Song lengths have always been a problem of mine when it comes to both death metal and grind. Why? It's sometimes difficult to feel the mood of a song when it stops and starts in short bursts, like 'Purification Through Violence' does and when songs finish before they've even started due to short song lengths. It's always been a problem with grind, short song lengths and is a problem here. Suffice to say, due to lengths of songs, it's hard to grasp a feel for the music. Other than the brutality and gore the music is meant to represent, the lyrical side to Dying Fetus is deemed redundant because there isn't enough time to come to terms with song meanings or soundscapes of songs because they're too quickly evolved. The technical side to Dying Fetus is something that must come into question. Musicianship isn't of the highest order during 'Purification Through Violence' because the evolution of songs is poorly done, for the most part. Songs are concentrated on short, intense bursts. Percussion only really plays a part when it's being played at a fast tempo, otherwise it just fades into the background. The guitars aren't a focus unless there is a solo, or they're playing at a rapid speed. Bass is often drawn into the background of the soundscapes, going missing for long periods of time.


Thankfully, as time goes on, Dying Fetus do improve, but this is very much a primitive death metal release from a band who're perhaps too influenced by early Suffocation. Dying Fetus need to spend more time focusing on their own sound, as opposed to producing a carvern copy of something someone else has already done. To me, the acoustic sections, which are few and far between, do little to persuade me that Dying Fetus have yet found their sound.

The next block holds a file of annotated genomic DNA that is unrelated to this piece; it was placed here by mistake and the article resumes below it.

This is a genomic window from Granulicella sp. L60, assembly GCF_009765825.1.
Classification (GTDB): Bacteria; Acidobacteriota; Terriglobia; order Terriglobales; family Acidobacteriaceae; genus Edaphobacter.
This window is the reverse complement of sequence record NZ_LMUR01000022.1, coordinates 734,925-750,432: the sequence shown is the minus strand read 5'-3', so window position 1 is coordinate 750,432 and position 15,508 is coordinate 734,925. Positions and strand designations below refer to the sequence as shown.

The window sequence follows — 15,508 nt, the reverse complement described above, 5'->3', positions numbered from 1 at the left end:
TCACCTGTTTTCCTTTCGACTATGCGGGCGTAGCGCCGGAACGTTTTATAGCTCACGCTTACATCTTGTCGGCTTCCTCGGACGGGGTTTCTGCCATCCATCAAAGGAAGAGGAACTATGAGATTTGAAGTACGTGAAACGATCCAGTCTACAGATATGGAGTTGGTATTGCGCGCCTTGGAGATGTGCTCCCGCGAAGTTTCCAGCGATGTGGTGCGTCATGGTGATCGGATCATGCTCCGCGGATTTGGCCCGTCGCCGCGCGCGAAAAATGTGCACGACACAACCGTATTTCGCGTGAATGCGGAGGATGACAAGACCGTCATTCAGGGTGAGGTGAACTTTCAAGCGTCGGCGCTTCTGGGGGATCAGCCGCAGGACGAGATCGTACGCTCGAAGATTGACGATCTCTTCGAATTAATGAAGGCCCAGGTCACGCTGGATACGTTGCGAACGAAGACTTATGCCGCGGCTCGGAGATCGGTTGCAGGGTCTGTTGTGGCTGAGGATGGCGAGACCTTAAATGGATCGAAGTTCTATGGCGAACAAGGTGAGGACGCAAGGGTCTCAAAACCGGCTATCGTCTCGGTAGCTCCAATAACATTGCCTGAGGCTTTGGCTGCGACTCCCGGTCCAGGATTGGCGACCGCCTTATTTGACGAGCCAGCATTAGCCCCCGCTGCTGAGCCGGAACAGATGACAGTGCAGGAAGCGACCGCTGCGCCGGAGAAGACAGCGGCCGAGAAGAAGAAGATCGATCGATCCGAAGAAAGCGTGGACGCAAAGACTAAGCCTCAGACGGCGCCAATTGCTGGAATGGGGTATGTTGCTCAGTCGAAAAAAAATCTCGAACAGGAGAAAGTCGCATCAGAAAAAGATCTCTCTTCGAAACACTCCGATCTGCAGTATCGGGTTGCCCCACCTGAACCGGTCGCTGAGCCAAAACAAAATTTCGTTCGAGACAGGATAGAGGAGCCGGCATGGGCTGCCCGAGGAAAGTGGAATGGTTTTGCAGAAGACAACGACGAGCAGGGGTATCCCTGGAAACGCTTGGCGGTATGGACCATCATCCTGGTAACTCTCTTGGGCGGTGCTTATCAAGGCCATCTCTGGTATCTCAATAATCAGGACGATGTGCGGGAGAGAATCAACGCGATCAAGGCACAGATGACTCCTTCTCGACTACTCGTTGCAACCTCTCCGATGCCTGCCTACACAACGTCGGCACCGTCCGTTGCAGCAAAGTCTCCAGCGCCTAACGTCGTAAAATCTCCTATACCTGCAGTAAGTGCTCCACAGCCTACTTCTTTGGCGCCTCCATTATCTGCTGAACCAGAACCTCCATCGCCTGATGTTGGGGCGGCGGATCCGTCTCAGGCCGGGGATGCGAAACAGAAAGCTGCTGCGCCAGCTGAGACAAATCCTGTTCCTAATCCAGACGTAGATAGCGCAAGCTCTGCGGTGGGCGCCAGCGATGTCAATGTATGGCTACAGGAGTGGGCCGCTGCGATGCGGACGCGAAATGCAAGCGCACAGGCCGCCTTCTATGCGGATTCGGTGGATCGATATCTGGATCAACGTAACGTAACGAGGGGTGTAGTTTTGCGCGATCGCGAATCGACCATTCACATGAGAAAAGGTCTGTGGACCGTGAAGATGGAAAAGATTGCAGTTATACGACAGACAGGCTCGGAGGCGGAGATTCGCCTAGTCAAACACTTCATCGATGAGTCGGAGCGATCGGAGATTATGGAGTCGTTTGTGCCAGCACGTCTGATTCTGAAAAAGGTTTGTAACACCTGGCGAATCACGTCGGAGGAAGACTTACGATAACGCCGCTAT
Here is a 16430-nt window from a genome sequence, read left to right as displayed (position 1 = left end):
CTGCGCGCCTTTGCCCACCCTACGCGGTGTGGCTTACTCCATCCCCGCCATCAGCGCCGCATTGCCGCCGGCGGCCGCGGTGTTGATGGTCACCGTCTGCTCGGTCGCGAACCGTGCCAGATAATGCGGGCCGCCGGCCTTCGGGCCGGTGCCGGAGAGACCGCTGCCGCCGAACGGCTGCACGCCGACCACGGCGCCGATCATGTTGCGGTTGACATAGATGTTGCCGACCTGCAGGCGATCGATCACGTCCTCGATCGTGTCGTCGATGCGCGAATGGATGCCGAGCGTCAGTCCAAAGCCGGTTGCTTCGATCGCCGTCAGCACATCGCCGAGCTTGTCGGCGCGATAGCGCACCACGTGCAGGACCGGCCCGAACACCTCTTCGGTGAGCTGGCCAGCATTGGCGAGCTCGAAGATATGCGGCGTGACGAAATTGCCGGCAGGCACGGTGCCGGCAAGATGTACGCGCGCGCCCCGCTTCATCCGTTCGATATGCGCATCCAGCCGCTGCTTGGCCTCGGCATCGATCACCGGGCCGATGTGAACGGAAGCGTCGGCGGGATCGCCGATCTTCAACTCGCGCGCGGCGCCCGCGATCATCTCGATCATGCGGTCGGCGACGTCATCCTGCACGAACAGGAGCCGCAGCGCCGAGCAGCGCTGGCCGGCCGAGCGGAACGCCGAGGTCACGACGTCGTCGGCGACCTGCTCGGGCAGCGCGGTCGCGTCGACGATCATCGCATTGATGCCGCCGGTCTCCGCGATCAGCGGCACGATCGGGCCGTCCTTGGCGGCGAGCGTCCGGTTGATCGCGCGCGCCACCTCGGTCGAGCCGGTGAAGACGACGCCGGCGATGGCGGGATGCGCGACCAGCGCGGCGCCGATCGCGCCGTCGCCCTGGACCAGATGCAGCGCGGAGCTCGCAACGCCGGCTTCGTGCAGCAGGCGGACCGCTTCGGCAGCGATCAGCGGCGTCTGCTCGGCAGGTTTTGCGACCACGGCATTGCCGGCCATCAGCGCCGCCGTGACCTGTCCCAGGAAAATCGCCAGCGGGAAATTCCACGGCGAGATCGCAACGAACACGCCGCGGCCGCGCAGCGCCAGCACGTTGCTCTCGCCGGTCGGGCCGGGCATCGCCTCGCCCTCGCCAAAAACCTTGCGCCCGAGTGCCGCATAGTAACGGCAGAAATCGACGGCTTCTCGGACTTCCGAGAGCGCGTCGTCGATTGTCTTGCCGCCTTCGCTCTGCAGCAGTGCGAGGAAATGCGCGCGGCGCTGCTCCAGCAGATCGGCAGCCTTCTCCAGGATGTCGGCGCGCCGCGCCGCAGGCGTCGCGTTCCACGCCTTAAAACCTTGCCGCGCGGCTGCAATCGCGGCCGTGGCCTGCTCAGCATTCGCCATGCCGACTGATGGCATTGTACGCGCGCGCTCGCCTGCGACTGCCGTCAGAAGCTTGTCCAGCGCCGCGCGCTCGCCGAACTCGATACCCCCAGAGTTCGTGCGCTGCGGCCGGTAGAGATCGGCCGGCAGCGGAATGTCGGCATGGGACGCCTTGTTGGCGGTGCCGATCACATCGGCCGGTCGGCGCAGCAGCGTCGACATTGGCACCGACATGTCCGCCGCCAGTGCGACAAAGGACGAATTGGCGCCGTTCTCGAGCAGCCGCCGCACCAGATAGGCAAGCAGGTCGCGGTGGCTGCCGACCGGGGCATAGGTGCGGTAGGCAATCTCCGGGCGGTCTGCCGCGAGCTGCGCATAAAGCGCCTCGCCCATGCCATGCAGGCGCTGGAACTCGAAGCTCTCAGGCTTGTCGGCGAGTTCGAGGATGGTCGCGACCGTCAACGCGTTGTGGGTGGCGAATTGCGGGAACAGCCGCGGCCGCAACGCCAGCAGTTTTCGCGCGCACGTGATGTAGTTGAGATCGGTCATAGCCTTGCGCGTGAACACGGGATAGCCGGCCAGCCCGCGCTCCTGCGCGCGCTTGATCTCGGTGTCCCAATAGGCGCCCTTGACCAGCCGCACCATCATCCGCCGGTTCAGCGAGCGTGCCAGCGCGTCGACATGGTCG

Very Nice, Rotten Debut - 87%

CHRISTI_NS_ANITY8, September 3rd, 2007

The first Dying Fetus album comes in 1996 and it’s very raw. If they recently, especially from Destroy The Opposition album, had a better, cleaner production, here you must forget about it.
Let me say that is not bad, absolutely, but it is more “underground”, fucking heavy and low tuned, especially for the guitar sound.

They were still influenced by brutal death metal in that period but in their sound you could already hear some influences from other genres, especially from hardcore in the guitar parts and in the drums patterns. “Blunt Force Trauma” begins with an intro of distorted, screaming voices and after awhile the massacre begins. This is not the most violent song but guitars are technical, creating with the drums a lot of tempos changes. You cannot hear a single part for more than 10 seconds!

The vocals often change…you can hear grind screams or guttural growls and this is the way the first song ends. Sometimes the way of singing is typical of the hardcore genre, but more distorted. The fast parts come with “Beaten Into Submission” song but sometimes they last for few seconds before another more hardcore or technical part begins.

The beginning of “Skull Fucked” song is typical of grind genre with blast beats, screaming voices and fast guitars, alternated to strange acoustic guitar sounds just in the first part. One of most violent songs of the album. The central break is fucking slow and heavy, and reminded me early Suffocation.

So often, Suffocation influences can be heard, especially during the slowest parts, while grind influences obviously can be found during the blast beats. The hardcore component gives a higher impact to the riffs, creating a good, raw mix. Usually the songs are not too long and it’s positive because they don’t bore you even if it would be difficult anyway, because of their continue changes.

“Raped On The Altar” in my opinion is the most rotten, raw song of the album. Just great. It begins with a female voice (maybe belongs to the girl prepared to be raped…!) and after it’s a mess. There is also an acoustic guitar break, immediately played by the electric one too, during the blast beats…incredible!!

The final song is the infamous cover of Napalm Death’s "Scum" song, that begins with the sound of a person that is puking. The cover is even more rotten but played in classical Dying Fetus style. Very nice.
Well, this is the first step of band the would have become quite famous in this genre; it’s still pretty raw, but the group's technical side is already very clear and their impact is big. A very nice debut album.